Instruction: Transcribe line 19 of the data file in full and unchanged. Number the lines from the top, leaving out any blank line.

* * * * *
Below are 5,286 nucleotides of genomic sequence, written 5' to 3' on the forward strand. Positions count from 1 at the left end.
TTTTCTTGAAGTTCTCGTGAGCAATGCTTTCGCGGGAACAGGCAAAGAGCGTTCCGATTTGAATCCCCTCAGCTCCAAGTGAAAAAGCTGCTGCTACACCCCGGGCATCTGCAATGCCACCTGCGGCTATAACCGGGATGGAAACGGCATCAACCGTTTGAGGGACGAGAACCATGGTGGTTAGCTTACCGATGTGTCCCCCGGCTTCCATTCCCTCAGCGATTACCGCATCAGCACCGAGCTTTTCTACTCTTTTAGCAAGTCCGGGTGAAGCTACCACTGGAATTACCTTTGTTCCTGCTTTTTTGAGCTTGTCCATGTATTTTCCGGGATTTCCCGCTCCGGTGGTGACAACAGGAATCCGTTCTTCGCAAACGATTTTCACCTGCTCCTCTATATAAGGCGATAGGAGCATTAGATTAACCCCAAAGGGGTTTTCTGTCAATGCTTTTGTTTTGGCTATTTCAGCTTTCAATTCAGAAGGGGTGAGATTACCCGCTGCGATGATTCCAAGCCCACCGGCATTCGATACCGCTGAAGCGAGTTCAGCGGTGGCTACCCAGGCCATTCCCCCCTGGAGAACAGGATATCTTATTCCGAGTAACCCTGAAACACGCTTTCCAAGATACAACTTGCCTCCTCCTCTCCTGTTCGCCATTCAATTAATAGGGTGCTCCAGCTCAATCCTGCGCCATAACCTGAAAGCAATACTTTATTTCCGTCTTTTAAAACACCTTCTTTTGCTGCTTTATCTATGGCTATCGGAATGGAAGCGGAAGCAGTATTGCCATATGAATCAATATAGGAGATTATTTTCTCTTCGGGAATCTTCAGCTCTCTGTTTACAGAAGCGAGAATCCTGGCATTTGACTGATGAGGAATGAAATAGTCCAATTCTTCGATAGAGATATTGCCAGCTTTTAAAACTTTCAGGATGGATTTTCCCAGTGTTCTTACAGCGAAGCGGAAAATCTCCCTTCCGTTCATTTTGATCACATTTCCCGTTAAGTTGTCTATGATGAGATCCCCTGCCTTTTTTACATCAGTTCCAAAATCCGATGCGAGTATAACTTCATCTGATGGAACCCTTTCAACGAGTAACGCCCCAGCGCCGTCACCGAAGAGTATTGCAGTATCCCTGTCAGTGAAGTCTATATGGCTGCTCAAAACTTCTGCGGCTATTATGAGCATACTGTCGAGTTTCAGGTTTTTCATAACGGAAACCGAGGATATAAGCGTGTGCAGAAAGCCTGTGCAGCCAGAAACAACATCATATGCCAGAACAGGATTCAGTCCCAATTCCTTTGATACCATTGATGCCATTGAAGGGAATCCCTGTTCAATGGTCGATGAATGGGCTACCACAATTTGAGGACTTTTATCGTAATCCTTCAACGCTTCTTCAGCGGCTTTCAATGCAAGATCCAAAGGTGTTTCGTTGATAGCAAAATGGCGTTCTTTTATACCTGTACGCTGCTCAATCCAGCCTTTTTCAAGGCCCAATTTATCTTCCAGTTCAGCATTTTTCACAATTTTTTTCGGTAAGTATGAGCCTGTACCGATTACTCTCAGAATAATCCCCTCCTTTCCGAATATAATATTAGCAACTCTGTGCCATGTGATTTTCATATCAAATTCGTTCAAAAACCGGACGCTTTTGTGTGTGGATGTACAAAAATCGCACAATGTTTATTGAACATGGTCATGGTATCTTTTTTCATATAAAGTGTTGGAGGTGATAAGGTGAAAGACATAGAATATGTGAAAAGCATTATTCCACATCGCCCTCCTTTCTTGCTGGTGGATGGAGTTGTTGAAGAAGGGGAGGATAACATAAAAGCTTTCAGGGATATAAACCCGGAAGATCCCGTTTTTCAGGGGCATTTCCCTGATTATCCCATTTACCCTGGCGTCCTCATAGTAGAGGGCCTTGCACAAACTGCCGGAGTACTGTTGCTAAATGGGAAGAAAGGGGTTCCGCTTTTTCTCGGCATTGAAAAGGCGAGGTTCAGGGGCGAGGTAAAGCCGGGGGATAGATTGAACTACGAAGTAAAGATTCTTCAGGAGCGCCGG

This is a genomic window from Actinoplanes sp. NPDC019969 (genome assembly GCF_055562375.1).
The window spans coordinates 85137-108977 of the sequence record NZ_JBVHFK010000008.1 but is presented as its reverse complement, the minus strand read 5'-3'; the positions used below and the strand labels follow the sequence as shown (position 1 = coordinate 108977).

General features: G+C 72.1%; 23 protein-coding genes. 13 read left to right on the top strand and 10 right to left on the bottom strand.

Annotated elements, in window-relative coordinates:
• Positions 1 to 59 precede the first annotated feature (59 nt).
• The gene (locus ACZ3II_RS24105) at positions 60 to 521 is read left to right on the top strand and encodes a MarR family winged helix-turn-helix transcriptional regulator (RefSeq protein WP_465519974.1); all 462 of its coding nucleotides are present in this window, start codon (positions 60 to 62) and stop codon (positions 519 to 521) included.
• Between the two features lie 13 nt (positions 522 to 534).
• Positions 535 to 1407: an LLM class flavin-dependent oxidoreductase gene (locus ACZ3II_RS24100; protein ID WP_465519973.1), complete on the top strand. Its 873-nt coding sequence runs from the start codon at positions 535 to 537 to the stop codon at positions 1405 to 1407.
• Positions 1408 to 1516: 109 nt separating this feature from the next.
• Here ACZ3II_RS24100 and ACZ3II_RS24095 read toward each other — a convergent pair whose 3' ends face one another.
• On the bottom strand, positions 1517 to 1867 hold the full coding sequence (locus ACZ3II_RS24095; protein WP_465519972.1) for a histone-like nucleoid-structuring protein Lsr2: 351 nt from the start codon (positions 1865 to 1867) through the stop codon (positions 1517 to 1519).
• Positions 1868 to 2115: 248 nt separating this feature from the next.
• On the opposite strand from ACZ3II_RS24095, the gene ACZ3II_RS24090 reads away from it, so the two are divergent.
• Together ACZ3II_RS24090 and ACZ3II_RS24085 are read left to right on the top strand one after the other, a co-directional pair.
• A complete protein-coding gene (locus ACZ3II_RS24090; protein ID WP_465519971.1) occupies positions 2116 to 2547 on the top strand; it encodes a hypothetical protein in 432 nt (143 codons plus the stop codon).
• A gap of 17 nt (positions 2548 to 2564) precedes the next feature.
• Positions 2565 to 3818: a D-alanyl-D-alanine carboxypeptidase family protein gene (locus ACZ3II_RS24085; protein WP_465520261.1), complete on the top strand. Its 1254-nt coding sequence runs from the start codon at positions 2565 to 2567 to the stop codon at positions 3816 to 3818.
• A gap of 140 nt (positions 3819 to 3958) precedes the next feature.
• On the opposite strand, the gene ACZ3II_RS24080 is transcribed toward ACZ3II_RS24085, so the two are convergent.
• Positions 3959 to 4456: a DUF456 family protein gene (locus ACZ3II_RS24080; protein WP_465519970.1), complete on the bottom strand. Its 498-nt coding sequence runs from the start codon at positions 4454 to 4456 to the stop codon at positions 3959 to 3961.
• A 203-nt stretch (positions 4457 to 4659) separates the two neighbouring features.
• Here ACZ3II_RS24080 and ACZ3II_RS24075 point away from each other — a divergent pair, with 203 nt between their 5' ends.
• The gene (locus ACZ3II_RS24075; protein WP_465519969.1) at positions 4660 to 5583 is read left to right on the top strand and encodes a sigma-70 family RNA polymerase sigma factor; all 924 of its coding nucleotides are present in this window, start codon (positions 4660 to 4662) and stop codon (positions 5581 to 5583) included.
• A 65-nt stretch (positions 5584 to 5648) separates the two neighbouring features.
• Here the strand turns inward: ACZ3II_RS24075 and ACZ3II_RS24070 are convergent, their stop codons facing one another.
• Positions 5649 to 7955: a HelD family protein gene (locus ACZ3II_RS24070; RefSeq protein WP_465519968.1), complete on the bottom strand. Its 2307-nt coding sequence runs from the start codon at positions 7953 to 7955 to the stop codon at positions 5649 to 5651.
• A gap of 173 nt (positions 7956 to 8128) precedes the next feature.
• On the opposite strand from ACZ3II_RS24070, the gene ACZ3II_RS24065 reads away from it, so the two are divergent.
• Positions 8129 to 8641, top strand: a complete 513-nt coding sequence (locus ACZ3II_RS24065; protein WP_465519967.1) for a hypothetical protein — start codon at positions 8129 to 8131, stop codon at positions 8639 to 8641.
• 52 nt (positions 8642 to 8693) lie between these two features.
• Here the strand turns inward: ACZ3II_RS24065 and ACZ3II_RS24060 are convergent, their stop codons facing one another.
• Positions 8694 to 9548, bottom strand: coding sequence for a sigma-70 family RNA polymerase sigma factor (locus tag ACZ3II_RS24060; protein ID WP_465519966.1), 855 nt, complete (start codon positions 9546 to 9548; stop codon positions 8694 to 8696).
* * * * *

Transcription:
• Positions 2565 to 3818: a D-alanyl-D-alanine carboxypeptidase family protein gene (locus ACZ3II_RS24085; protein WP_465520261.1), complete on the top strand. Its 1254-nt coding sequence runs from the start codon at positions 2565 to 2567 to the stop codon at positions 3816 to 3818.